Children of Japan

Children of Japan
Courtesy, R. John Wright

The Jumeau 201

The Jumeau 201
Courtesy Theriault's and Antique Doll Collector Magazine

Hinges and Hearts

Hinges and Hearts
An Exhibit of our Metal Dolls

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Tuxedo and Bangles

Tuxedo and Bangles

A History of Metal Dolls

A History of Metal Dolls
Now on Alibris.com and In Print! The First Book of its Kind

Alice, Commemorative Edition

Alice, Commemorative Edition
Courtesy, R. John Wright

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Emma, aka, La Contessa Bathory

Emma, aka, La Contessa Bathory
Her Grace wishes us all a Merry Christmas!

Annabelle

Annabelle

Emma Emmeline

Emma Emmeline
Our New Addition/fond of stuffed toys

Cloth Clown

Cloth Clown

Native American Art

Native American Art

the triplets

the triplets

c. 1969 Greek Plastic Mini Baby

c. 1969 Greek Plastic Mini Baby
Bought Athens on the street

Iron Maiden; Middle Ages

Iron Maiden; Middle Ages

Sand Baby Swirls!

Sand Baby Swirls!
By Glenda Rolle, courtesy, the Artist

Glenda's Logo

Glenda's Logo
Also, a link to her site

Sand Baby Castaway

Sand Baby Castaway
By Glenda Rolle, Courtesy the Artist

A French Friend

A French Friend

Mickey

Mickey
From our friends at The Fennimore Museum

2000+ year old Roman Rag Doll

2000+ year old Roman Rag Doll
British Museum, Child's Tomb

Ancient Egypt Paddle Doll

Ancient Egypt Paddle Doll
Among first "Toys?"

ushabti

ushabti
Egyptian Tomb Doll 18th Dynasty

Ann Parker Doll of Anne Boleyn

Ann Parker Doll of Anne Boleyn

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Tin Head Brother and Sister, a Recent Purchase

Tin Head Brother and Sister, a Recent Purchase
Courtesy, Antique Daughter

Judge Peep

Judge Peep

Hakata Doll Artist at Work

Hakata Doll Artist at Work
From the Museum Collection

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Japanese Costume Barbies

Japanese Costume Barbies
Samurai Ken

Etienne

Etienne
A Little Girl

Happy Heart Day

Happy Heart Day

From "Dolls"

From "Dolls"
A Favorite Doll Book

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Jenny Wren

Jenny Wren
Ultimate Doll Restorer

Our Friends at The Fennimore Doll and Toy Museum

Our Friends at The Fennimore Doll and Toy Museum

Baby Boo 1960s

Baby Boo 1960s
Reclaimed and Restored as a childhood Sabrina the Witch with Meow Meow

Dr. E's on Display with sign

Dr. E's on Display with sign

Dolls Restored ad New to the Museum

Dolls Restored ad New to the Museum
L to R: K*R /celluloid head, all bisque Artist Googly, 14 in. vinyl inuit sixties, early celluloid Skookum type.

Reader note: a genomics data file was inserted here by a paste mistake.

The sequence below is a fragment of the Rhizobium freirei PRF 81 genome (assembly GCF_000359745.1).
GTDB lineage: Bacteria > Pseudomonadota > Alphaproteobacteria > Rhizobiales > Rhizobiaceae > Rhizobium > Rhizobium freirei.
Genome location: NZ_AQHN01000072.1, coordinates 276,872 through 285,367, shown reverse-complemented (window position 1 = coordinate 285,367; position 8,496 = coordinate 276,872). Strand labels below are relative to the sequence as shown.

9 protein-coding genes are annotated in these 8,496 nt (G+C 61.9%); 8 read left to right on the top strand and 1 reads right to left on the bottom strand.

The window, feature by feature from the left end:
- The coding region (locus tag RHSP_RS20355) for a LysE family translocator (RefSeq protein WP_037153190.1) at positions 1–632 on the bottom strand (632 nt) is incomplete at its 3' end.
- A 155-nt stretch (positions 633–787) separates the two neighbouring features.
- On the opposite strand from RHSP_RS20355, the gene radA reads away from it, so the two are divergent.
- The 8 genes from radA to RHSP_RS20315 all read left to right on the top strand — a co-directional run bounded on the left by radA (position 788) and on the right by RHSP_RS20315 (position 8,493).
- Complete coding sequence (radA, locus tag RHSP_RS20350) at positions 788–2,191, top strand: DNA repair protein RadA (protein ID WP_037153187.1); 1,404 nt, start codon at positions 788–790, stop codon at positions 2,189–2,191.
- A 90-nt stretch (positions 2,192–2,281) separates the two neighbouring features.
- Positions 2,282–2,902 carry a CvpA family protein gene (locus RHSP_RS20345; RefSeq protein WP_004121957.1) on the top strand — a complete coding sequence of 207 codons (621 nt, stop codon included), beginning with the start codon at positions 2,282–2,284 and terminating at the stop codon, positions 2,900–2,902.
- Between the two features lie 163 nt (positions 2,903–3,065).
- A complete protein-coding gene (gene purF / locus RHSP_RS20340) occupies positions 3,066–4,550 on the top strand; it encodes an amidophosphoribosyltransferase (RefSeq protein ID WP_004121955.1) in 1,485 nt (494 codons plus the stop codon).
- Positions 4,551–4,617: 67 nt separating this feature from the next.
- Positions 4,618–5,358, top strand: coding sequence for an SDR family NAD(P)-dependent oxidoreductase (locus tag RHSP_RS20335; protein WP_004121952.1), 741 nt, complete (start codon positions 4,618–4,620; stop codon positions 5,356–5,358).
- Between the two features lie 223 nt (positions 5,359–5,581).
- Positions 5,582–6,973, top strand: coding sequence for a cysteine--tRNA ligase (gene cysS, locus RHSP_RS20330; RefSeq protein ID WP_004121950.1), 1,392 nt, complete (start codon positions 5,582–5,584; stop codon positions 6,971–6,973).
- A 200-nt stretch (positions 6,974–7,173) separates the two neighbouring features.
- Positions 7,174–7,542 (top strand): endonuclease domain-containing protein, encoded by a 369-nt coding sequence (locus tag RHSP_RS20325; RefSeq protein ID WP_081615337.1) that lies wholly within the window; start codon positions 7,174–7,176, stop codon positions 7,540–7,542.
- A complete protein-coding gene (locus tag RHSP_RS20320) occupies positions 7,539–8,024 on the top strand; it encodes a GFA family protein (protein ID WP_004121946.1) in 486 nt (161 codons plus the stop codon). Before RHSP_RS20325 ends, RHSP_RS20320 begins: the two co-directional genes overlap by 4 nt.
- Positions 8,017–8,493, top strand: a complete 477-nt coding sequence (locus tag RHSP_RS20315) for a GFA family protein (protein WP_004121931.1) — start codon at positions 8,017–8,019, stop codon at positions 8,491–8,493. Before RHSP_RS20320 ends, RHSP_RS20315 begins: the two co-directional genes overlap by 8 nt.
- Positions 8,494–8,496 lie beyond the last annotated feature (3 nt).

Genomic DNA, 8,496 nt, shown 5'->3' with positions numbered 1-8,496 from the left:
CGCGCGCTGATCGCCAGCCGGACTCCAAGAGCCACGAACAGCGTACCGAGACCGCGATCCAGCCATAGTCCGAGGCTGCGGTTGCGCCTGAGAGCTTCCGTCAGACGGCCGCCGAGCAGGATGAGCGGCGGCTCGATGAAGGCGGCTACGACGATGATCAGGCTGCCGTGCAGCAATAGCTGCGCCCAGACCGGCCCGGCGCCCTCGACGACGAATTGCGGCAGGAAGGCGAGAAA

Two More Rescued Dolls

Two More Rescued Dolls
Late Sixties Vinyl: L to R: Probably Horseman, all vinyl, jointed. New wig. R: Effanbee, probably Muffy, mid sixties. New wig and new clothing on both. About 12 inches high.

Restored Italian Baby Doll

Restored Italian Baby Doll
One of Dr. E's Rescued Residents

Dolls on Display

Dolls on Display
L to R: Nutcrackers, Danish Troll, HItty and her book, Patent Washable, Mechanical Minstrel, Creche figure, M. Alexander Swiss. Center is a German mechanical bear on the piano. Background is a bisque German costume doll.

A Few Friends

A Few Friends
These dolls are Old German and Nutcrackers from Dr. E's Museum. They are on loan to another local museum for the holidays.

Vintage Collage

Vintage Collage
Public Domain Art

The Merry Wanderer

The Merry Wanderer
Courtesy R. John Wright, The Hummel Collection

The Fennimore Doll Museum

The Fennimore Doll Museum

Robert

Robert
A Haunted Doll with a Story

Halloween Dolls Displayed in a Local Library

Halloween Dolls Displayed in a Local Library

The Cody Jumeau

The Cody Jumeau
Long-faced or Jumeau Triste

German Princesses

German Princesses
GAHC 2005

A Little PowerRanger

A Little PowerRanger
Halloween 2004

The Island of the Dolls

The Island of the Dolls
Shrine to Dolls in Mexico

Based on the Nutshell Series of Death

Based on the Nutshell Series of Death
Doll House murder

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A lovely dress

A lovely dress

Raggedy Ann

Raggedy Ann
A few friends in cloth!

Fennimore Doll and Toy Museum, WI

Fennimore Doll and Toy Museum, WI
Pixar Animator's Collection

Little PM sisters

Little PM sisters
Recent eBay finds

Dressed Mexican Fleas

Dressed Mexican Fleas

Really old Dolls!

Really old Dolls!

Sunday, April 4, 2010

Thems the Breaks

It is Easter Morning 2010. We are a little cloudy, and as is, perhaps, biblically fitting, it rained on Good Friday, but there was no storm and earthquake, though Tuesday is the anniversary of the San Francisco Quake. In 1990, on April 6th, we who lived in California had aftershocks from the October Loma Prieta Quake at the very moment the 1906 quake had struck. There were still survivors alive then, and they were having a memorial and were very surprised. I have a doll from the Bay Area that allegedly survived the quake. She came from Indiana Antiques in San Jose, which used to be very well known for their wonderful dolls. Visiting them was like visiting a museum. I was lucky enough to get the Earthquake China Head, as I call her, and some other small dolls from them.